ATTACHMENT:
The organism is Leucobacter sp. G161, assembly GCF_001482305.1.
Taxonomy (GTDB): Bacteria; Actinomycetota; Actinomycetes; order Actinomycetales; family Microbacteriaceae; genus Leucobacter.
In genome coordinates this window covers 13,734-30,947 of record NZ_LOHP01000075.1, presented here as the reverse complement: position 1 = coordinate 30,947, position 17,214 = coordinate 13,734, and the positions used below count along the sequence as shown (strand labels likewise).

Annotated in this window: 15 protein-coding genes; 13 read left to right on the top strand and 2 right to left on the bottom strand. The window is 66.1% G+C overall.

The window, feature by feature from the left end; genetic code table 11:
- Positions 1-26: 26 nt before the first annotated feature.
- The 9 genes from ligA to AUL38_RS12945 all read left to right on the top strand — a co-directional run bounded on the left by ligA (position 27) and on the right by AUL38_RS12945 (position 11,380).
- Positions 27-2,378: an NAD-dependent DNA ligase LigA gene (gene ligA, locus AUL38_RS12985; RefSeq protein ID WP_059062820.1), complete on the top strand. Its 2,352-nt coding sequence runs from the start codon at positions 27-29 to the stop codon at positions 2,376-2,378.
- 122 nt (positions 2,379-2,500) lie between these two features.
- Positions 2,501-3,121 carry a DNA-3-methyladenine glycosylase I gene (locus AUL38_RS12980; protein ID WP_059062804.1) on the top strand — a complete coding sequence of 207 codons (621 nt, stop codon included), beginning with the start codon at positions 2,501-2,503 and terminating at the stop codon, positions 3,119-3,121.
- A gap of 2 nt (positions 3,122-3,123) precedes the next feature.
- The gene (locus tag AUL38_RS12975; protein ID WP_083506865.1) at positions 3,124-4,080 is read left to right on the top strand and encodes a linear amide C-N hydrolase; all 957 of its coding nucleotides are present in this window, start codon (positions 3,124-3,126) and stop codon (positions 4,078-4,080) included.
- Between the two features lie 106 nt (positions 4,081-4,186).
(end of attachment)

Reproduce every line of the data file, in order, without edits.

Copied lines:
The organism is Leucobacter sp. G161, assembly GCF_001482305.1.
Taxonomy (GTDB): Bacteria; Actinomycetota; Actinomycetes; order Actinomycetales; family Microbacteriaceae; genus Leucobacter.
In genome coordinates this window covers 13,734-30,947 of record NZ_LOHP01000075.1, presented here as the reverse complement: position 1 = coordinate 30,947, position 17,214 = coordinate 13,734, and the positions used below count along the sequence as shown (strand labels likewise).

Annotated in this window: 15 protein-coding genes; 13 read left to right on the top strand and 2 right to left on the bottom strand. The window is 66.1% G+C overall.

The window, feature by feature from the left end; genetic code table 11:
- Positions 1-26: 26 nt before the first annotated feature.
- The 9 genes from ligA to AUL38_RS12945 all read left to right on the top strand — a co-directional run bounded on the left by ligA (position 27) and on the right by AUL38_RS12945 (position 11,380).
- Positions 27-2,378: an NAD-dependent DNA ligase LigA gene (gene ligA, locus AUL38_RS12985; RefSeq protein ID WP_059062820.1), complete on the top strand. Its 2,352-nt coding sequence runs from the start codon at positions 27-29 to the stop codon at positions 2,376-2,378.
- 122 nt (positions 2,379-2,500) lie between these two features.
- Positions 2,501-3,121 carry a DNA-3-methyladenine glycosylase I gene (locus AUL38_RS12980; protein ID WP_059062804.1) on the top strand — a complete coding sequence of 207 codons (621 nt, stop codon included), beginning with the start codon at positions 2,501-2,503 and terminating at the stop codon, positions 3,119-3,121.
- A gap of 2 nt (positions 3,122-3,123) precedes the next feature.
- The gene (locus tag AUL38_RS12975; protein ID WP_083506865.1) at positions 3,124-4,080 is read left to right on the top strand and encodes a linear amide C-N hydrolase; all 957 of its coding nucleotides are present in this window, start codon (positions 3,124-3,126) and stop codon (positions 4,078-4,080) included.
- Between the two features lie 106 nt (positions 4,081-4,186).